The Sea Around Her

The Gentle Subversive: Rachel Carson, Silent Spring, and the Rise of the Environmental Movement
By Mark Hamilton Lytle
Oxford University Press
$23, 176 pages
Though most books transform their writers, few leave lasting effects on readers. Fewer still, regardless of sales, can be said to have changed the world. The Origin of Species, The Communist Manifesto, Uncle Tom’s Cabin, The Jungle, and The Gulag Archipelago each sundered the path of history into before and after. So, too, did Silent Spring, published in 1962. In his Introduction to its 1994 edition, Al Gore wrote: “Without this book, the environmental movement might have been delayed or never have developed at all.”

Silent Spring, whose original working title was Man Against the Earth, is a carefully documented account of how human beings are poisoning the planet with toxic chemicals as well as an eloquent plea to restore the delicate balance of nature. When the book first appeared, to celebration and vituperation, its author, Rachel Carson, had already established a reputation as an outstanding science writer. Sales of her first book, Under the Sea-Wind: A Naturalist’s Picture of Ocean Life (1941), were hurt by an incident at Pearl Harbor a few weeks after its publication, in November 1941. But the commercial success of both The Sea Around Us (1951) and The Edge of the Sea (1955) enabled Carson to leave her job at the United States Fish and Wildlife Service and devote herself to writing.

Mark Hamilton Lytle, a historian who teaches at Bard College, attributes Carson’s achievement to her talents as both scientist and writer: “Her dedication as a scientist made her credible; her gifts as a writer made her inspirational.” He characterizes her as “a gentle subversive,” who, despite and because of her lack of flash, managed to trigger a paradigm shift.

The Gentle Subversive is a succinct volume that, in chapters titled with the seasons of the year, traces Carson’s life, from her birth near Pittsburgh in 1907 to her death in Maryland in 1964. She pursued graduate work in zoology at Johns Hopkins University but was frustrated by obstacles to women in science. Forced to support her mother, sister, and nephew during the Depression, Carson took a government job that did not allow her to exercise fully her research interests and abilities. She lived with her mother until the older woman’s death, and she adopted her nephew after her sister died. She never married, and her most intimate relationship was with a woman named Dorothy Freeman who lived near Carson’s summer house on the coast of Maine.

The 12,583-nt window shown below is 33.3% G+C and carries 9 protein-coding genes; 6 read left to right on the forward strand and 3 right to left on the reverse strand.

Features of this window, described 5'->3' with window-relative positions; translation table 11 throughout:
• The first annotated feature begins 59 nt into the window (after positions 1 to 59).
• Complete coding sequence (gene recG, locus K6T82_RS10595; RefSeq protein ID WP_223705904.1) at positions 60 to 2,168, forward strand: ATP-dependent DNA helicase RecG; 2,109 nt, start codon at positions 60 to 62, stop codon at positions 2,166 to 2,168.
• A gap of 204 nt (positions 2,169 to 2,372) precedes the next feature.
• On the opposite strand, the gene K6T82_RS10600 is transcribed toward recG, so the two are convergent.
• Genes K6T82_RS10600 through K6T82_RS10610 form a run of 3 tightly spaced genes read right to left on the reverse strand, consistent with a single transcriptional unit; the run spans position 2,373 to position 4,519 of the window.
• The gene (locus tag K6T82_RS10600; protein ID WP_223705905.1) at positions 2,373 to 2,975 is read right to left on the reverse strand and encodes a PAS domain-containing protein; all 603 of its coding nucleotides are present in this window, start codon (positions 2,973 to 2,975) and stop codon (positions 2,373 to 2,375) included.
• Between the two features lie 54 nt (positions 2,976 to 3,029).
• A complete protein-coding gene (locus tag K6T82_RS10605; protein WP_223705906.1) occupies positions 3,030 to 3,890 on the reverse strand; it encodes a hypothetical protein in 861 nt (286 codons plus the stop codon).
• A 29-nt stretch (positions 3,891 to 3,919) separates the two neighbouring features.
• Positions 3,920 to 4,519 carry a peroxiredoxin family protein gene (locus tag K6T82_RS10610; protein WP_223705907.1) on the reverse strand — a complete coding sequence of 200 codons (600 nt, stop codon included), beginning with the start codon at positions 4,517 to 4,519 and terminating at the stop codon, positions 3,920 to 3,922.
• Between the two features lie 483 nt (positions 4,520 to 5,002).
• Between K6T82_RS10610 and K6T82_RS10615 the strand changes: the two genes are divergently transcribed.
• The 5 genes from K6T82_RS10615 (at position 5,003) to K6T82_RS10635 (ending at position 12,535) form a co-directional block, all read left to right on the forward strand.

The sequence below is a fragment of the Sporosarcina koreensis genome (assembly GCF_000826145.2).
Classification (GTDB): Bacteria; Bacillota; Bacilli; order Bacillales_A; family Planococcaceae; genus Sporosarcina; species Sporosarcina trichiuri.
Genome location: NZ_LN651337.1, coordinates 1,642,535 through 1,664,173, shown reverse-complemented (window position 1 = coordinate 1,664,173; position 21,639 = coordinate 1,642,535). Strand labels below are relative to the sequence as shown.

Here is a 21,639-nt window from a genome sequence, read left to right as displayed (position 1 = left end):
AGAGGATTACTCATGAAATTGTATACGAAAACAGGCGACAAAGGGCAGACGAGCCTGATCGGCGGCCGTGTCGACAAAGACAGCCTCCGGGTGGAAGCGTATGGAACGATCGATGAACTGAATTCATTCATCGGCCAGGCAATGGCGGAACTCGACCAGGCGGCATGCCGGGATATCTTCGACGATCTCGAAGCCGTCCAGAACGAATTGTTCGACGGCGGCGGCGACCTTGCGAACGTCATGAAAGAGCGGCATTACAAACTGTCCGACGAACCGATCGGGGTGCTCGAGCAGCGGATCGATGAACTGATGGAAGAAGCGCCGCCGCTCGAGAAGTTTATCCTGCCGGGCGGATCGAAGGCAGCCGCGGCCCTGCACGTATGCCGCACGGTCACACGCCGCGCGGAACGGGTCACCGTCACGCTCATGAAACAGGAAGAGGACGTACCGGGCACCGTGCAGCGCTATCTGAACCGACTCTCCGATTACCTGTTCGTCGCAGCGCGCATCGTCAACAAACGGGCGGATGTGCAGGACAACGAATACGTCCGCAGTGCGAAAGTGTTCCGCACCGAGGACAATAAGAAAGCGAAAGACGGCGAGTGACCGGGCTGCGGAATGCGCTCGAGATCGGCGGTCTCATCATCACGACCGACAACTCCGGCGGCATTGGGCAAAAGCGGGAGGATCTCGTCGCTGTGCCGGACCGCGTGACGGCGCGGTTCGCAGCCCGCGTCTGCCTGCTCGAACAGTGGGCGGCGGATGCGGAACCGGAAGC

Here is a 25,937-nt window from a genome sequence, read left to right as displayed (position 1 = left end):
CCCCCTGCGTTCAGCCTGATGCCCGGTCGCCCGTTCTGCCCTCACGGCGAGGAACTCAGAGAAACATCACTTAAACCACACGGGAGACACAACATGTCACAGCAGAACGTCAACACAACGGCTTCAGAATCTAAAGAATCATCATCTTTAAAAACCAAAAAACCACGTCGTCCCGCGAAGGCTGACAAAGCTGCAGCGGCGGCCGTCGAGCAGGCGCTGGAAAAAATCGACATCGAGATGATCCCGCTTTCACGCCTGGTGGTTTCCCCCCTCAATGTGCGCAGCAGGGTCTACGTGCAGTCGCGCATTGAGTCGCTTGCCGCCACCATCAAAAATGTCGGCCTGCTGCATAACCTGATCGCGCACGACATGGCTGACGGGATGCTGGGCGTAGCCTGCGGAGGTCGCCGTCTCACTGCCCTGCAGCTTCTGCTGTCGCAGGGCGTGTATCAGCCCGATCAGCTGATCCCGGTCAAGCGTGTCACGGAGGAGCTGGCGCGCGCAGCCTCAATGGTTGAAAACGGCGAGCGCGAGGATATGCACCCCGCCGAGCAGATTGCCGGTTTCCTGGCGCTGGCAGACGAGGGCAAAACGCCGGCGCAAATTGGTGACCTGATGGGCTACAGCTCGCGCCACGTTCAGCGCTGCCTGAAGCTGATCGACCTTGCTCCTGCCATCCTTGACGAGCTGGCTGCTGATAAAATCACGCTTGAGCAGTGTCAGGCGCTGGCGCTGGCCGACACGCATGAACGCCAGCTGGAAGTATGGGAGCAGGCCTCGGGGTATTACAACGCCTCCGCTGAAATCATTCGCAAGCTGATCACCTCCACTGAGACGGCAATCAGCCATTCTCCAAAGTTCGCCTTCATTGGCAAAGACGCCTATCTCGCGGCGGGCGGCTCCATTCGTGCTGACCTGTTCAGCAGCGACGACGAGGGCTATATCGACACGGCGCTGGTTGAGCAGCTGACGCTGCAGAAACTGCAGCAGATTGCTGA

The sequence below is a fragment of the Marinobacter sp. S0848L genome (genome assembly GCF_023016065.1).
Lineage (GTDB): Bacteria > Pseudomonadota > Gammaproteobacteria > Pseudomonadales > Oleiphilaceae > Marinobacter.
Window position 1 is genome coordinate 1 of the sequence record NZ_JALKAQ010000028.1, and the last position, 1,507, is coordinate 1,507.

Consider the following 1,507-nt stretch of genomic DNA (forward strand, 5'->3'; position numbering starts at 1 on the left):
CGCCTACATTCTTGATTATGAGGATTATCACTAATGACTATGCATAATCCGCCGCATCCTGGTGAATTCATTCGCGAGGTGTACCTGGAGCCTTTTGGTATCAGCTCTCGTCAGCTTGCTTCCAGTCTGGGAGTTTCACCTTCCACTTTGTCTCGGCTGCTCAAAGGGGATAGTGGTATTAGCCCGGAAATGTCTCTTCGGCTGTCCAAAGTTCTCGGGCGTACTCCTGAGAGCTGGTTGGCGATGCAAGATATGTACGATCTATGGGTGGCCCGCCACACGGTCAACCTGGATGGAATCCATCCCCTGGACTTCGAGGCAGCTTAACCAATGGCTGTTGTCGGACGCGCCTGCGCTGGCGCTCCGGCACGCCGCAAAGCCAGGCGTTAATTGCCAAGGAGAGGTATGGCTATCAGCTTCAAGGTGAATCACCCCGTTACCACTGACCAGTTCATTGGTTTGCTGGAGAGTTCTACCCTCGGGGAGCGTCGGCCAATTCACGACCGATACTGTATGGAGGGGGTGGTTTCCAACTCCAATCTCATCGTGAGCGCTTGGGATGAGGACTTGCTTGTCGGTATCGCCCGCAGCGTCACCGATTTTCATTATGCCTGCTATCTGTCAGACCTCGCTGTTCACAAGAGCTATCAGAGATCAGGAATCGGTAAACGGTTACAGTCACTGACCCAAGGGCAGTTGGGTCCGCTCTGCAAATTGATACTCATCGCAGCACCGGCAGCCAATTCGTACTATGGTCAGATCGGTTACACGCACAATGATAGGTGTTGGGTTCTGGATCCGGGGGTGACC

Lytle acknowledges his debt to earlier biographies by Paul Brooks and Linda Lear. The Gentle Subversive does not attempt to recreate the dense textures of an individual life so much as use the outline of that life for reflections on social and political change. Nor, beyond vague praise for Carson’s lyrical prose, does Lytle offer much analysis of what makes it work. The Carson whom he admires — “environmentalist, career woman, scientist, animal-rights activist, faithful daughter and beloved aunt, female role model, devoted friend, gifted writer, and political dissenter” — was a catalyst for new attitudes toward nature, science, consumption, and government.

Warning that pesticides were polluting rivers and lakes and, by obliterating wildlife, including songbirds, creating a silent spring, Carson’s most famous book challenged conventional faith in what the DuPont Corporation called “better living through chemistry.” Science is not always benign, especially if practiced out of an urge to vanquish nature.

Lytle suggests a parallel between the project to exterminate fire ants during the 1950s and Joseph McCarthy’s campaign to eradicate Communist infiltrators. Anyone who opposed either risked being branded un-American. When Carson documented the damage caused by DDT, leaders in the chemical industry, agribusiness, medicine, and government mounted an organized effort to discredit her. Robert White-Stevens, an official at American Cyanamid, called her “a fanatic defender of the cult of the balance of nature.”

The cult became a consensus. Though weakened by radiation treatments and the cancer that would soon end her life, Carson fought back against her detractors and conquered public opinion. Her benefaction can be seen in Earth Day and the Environmental Protection Agency and, more generally, in dragging us out of what she, libeling Neanderthals, called “the Neanderthal age of biology and philosophy, when it was supposed that nature exists for the convenience of man.”

Carson, a peer of Henry David Thoreau, John Muir, Aldo Leopold, and David Brower, was not the first to demand respect for the entire web of life. But it took a demure woman equally adept with microscope and typewriter to awaken a nation to natural truths.

As Lytle notes in his epilogue, revisionists, for whom “environmentalist” is a noxious epithet, have been chipping away at Carson’s legacy. And the same blend of ignorance, greed, and sloth behind the attacks on Silent Spring have reemerged in the campaign to discredit Gore’s An Inconvenient Truth. Those who insist on immediate action to confront the crisis of climate change risk being labeled enemies of prosperity and free enterprise, as though carbon emissions were a measure of patriotism. Rachel Carson, we still need you to clear the air. 


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